A Response to "Breeding the Tech Elite"
Sunday, February 9, 2014
This post was largely motivated by Libby Rainey's Daily Californian article entitled "Breeding the Tech Elite." I have often had discussions with my fellow CS friends about the growing importance of technology, and a question we often ask ourselves is, "What can we as engineers do with our skills and knowledge to better society?" I think this is an important question to ask as our responsibility to society grows with increased influence and resources.
However, I felt that Ms. Rainey's article did an extremely poor job of asking this question or providing a positive contribution to the discussion. Rather, the article pointlessly singles out a fellow student and is perhaps far more insulting than anything he may have done to the author (not returning a text). Furthermore, the article relies heavily on stereotypes that are both not representative of the CS population at large and are not constructive. Rather, many CS students have found this portrayal of their lives to be inaccurate and even disparaging.
My point in writing this post, however, is not to poke holes in factual inaccuracies or to discuss my problems with the article. Rather, I hope to contribute to the question posed above and alluded to briefly in the article. How can we as computer scientists use our skills, knowledge, and - arguably - our newly "dignified" status to help others?
Technology can help people and change the world.
I think that there are already a myriad of wonderful examples of tech companies and computer scientists that change the world and better society. A discussion of what is possible with computer science should first start with what has already been accomplished.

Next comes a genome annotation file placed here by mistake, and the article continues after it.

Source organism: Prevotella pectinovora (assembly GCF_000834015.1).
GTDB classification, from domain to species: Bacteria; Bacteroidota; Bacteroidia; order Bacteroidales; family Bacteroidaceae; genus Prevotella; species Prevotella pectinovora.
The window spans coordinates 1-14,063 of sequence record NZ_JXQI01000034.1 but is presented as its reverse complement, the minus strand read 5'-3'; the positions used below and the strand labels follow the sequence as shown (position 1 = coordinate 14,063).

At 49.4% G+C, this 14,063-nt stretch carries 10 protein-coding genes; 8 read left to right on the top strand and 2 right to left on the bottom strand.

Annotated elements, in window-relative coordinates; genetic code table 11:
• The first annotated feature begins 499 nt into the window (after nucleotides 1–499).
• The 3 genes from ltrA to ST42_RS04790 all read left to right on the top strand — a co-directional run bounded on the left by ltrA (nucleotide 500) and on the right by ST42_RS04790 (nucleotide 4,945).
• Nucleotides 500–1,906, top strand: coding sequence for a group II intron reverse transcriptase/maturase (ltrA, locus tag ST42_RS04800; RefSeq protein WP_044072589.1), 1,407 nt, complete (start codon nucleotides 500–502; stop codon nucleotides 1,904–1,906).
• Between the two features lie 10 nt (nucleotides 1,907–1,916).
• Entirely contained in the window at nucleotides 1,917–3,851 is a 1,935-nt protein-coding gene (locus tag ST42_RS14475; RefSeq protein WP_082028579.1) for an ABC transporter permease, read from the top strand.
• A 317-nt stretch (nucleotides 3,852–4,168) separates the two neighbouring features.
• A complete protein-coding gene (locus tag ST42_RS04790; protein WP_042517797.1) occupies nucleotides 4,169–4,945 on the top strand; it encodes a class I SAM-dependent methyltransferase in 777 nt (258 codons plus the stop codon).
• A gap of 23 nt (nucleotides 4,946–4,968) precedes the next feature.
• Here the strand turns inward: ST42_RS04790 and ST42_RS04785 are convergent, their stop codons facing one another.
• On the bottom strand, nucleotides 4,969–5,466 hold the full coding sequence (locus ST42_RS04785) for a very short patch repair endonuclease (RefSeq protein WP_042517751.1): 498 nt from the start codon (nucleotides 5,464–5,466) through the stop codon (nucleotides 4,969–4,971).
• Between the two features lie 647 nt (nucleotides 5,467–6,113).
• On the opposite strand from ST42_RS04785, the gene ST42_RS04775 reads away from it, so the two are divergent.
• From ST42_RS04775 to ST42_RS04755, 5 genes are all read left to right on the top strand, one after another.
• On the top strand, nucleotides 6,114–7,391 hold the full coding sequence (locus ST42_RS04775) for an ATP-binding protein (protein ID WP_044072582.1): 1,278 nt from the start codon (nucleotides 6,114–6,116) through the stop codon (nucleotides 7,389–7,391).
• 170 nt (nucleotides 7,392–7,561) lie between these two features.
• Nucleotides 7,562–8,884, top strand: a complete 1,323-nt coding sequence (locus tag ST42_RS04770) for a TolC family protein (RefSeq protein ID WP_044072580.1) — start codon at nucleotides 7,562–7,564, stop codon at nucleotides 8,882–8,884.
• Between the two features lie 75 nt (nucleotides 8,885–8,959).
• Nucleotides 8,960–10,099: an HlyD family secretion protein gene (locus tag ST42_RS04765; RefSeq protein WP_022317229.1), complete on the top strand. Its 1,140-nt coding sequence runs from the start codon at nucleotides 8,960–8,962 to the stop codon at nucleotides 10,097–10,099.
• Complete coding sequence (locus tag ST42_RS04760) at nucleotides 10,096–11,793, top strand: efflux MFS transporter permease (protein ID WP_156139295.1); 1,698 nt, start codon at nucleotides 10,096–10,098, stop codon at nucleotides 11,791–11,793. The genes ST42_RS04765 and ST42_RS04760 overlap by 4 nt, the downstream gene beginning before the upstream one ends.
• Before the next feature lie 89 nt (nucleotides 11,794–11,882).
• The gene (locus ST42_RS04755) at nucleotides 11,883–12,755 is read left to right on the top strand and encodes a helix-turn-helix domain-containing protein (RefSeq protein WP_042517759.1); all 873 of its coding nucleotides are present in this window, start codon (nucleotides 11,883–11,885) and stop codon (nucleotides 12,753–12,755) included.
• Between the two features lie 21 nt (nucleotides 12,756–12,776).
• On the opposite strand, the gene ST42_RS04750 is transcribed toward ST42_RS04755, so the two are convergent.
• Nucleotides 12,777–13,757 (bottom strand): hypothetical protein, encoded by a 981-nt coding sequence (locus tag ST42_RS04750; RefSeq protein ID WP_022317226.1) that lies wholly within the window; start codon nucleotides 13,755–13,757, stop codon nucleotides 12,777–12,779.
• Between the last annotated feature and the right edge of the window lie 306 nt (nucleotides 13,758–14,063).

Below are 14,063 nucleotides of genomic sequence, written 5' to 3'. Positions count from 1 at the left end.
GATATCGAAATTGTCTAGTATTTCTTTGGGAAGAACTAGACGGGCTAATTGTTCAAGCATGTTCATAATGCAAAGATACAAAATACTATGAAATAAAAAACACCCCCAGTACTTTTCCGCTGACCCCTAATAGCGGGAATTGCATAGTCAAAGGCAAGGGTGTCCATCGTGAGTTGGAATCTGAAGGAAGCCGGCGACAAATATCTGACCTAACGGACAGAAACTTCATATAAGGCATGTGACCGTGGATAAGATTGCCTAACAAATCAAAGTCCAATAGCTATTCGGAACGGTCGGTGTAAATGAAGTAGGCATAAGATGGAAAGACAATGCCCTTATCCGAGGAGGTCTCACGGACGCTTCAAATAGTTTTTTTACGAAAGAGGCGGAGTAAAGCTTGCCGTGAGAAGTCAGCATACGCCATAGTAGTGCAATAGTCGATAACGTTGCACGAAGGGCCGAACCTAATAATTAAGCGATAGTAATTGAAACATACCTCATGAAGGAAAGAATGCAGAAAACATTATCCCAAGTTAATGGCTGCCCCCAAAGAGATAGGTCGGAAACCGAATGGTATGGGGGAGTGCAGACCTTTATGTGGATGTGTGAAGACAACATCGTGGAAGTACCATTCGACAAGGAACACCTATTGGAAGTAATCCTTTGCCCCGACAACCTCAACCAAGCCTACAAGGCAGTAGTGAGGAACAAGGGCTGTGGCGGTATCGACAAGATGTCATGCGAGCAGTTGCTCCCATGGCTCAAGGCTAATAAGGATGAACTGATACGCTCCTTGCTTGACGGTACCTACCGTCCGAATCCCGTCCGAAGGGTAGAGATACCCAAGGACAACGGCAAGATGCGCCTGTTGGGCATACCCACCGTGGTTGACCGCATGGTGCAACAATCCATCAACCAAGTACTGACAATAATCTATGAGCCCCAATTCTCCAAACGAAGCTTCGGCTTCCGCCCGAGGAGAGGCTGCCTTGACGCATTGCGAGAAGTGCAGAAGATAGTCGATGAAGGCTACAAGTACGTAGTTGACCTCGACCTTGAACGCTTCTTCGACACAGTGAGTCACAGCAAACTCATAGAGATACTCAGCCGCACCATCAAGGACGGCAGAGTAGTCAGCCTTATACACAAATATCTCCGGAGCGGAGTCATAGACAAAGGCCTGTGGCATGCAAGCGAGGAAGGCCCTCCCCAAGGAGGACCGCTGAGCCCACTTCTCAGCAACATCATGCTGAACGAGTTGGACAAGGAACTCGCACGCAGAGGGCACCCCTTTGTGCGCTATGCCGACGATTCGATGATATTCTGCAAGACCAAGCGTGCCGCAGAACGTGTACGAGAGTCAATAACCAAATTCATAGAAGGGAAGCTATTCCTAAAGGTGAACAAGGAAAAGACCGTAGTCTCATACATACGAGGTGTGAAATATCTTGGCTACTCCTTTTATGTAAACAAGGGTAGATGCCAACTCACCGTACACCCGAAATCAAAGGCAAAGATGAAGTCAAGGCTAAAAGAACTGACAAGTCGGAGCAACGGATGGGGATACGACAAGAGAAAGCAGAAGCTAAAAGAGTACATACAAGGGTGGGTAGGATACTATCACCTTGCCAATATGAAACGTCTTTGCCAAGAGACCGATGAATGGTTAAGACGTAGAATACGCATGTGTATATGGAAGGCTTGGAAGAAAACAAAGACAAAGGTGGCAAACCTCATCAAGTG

1. Intel's upcoming hackathon with the CSUA (Computer Science Undergraduate Association) is called "Code for Good," and that name is not simply for show. Rather, the whole theme of the hackathon is create applications on hardware (that can link with satellites and sensors) for disaster relief and diaster preparedness. Yes, Intel has revolutionary advances in processors, immersive gaming, and 3D augmented reality, but at the same time, it makes sure to develop for social issues like diaster relief, education for women and girls, and even conflict free minerals from Congo.
2. Many computer science student-run clubs on campus seek to help society through computer science. Cal Blueprint creates applications and websites for non-profits such as the Berkeley Public Schools Fund and Suitcase Clinic, and Code the Change does something similar and even runs a DeCal through which students can help non-profits while gaining web development skills.
3. Last semester, Raphael House, a shelter for homeless families, reached out to CS student organizations such as HKN and CSUA to find a tutor for a homeless father who wanted to develop skills for a job to support his two sons. I posted to the CSUA Facebook group only once but received volunteer requests from at least six different students, each of whom was willing to take time out of their busy schedules to bus to Oakland's Tenderloin district to teach this motivated man what they have themselves been learning here in Berkeley's CS program. My contact at Raphael House told me that they were so grateful and overwhelmed by the generous response of our CS undergraduates.